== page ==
"What we're seeing here, in a sense, is the growing -- the birth pangs of a new Middle East." - Condoleeza Rice, press briefing, July 21, 2006.
"The New Middle East!!" - al-Quds al-Arabi, July 26, 2006
In my previous post, I mentioned in an off-hand way that Condoleeza Rice's remark that the Lebanon war represented the "birth pangs of a New Middle East" had been a spectacularly ill-considered remark. It's not clear whether it was planned - it came towards the end of a Q+A, and she stumbled a bit as she said it. But whatever the case, that remark - like George W Bush's disastrous description of Ariel Sharon as a "man of peace" at the height of the Israeli reoccupation of the West Bank in 2002 - has come to define the Arab view of American intentions in this crisis.
Why was it so disastrous? First, because of the sheer callous indifference to human suffering it seemed to convey. Arabs are inundated with images like this one, day and night:
The best comparison I can think of here is Madeleine Albright's remark on Sixty Minutes in 1995, when she told Leslie Stahl that the death of half a million Iraqi children was "worth it" to contain Saddam Hussein. Fairly or unfairly, this comment - repeated endlessly in the Arab media - came to define American indifference to Iraqi and Arab suffering. Rice's remark is having the same effect: even if the idea that America should try and make something, anything, good come out of this horrific war could be defended, this statement failed horribly to do so.
Second, the phrase "new Middle East" is deeply loaded in Arab political discourse. It immediately references Shimon Peres's vision of a Middle East after a successful peace process. Great, you might think - an optimistic vision! But for much of the Arab intelligentsia, Peres's vision was cast as a dystopian future, not a utopian one: of Israel exercising hegemony over the region, exploiting Arab resources and manpower while stripping away the remnants of Arab and Muslim identity. Again, fairly or unfairly this particular wording touched on a raw nerve, triggering a deluge of negative associations. Rice, or whoever crafted this language, should have known that.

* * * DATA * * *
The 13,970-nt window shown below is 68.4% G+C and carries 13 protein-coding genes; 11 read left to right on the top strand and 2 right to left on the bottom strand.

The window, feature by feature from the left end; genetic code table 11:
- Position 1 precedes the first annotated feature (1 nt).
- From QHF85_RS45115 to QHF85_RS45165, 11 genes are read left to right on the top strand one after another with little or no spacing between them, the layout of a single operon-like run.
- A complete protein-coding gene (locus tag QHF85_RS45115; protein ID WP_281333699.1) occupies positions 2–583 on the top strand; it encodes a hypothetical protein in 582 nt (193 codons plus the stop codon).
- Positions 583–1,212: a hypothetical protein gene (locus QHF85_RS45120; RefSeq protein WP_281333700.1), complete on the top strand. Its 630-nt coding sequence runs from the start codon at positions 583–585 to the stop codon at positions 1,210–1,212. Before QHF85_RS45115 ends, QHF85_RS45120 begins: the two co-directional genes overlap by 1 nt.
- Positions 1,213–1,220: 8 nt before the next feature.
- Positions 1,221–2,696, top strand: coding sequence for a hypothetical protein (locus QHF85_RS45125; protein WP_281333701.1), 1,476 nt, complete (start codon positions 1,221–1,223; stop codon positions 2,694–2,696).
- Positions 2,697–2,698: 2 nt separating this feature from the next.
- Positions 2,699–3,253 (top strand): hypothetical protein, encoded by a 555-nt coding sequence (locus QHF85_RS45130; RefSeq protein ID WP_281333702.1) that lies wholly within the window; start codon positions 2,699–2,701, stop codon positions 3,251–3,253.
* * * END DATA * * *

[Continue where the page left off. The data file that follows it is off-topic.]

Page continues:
Finally, and most importantly, the "new Middle East" phrasing confirmed in the eyes of a wide range of the Arab public that an American hand lay behind the Israeli war. Whether in op-eds or on Arab TV, everyone is quoting this remark... with hardly anyone defending it or praising it. Some deny that there is anything new in the Middle East - a view expressed by even Abd al-Rahman al-Rashed (the usually pro-American director of al-Arabiya). Nobody thinks that a desirable new Middle East can be achieved through a brutal Israel war. Hossein Shobakshy, a Saudi liberal who also hosts an al-Arabiya economics program, writes angrily that the region does indeed need reform, but not through monstrous violence and brutality. Abd al-Bari Atwan, editor of the Arab nationalist al-Quds al-Arabi, writes today that America lost the old Middle East and won't benefit from the new one... because it is still trying only to extend its hegemony through the failed methods of military power, alliances with the corrupt and repressive Arab regimes, and unconditional support for Israel.
Those are the top three reasons why Rice's "new Middle East" remark was so disastrous with regard to Arab public opinion. I'm sure others can think of more reasons. I just want to say once again that this is the sort of thing which real public diplomacy could have avoided. If a good, well-prepared, and active Under-Secretary of State for Public Diplomacy had been sitting at the policy-making table, he or she might have recognized these pitfalls and offered more felicitous phrasing - and even suggested American policies and rhetoric which would have resonated better with Arab publics without compromising the Bush administration's policy goals (whatever those are). Or, even after Rice's gaffe (if said Under-Secretary made her understand that it was a gaffe), American representatives could have been sent out to all the major Arab TV stations and prominent columnists to explain what she really meant and to put a more productive spin on her intentions. That none of these things happened - that Rice made this gaffe, and then nobody in American public diplomacy evidently even tried to correct it - makes me once again repeat what I said a few days ago: Karen Hughes should quit immediately. Get somebody in as an acting public diplomacy director who is at least going to try.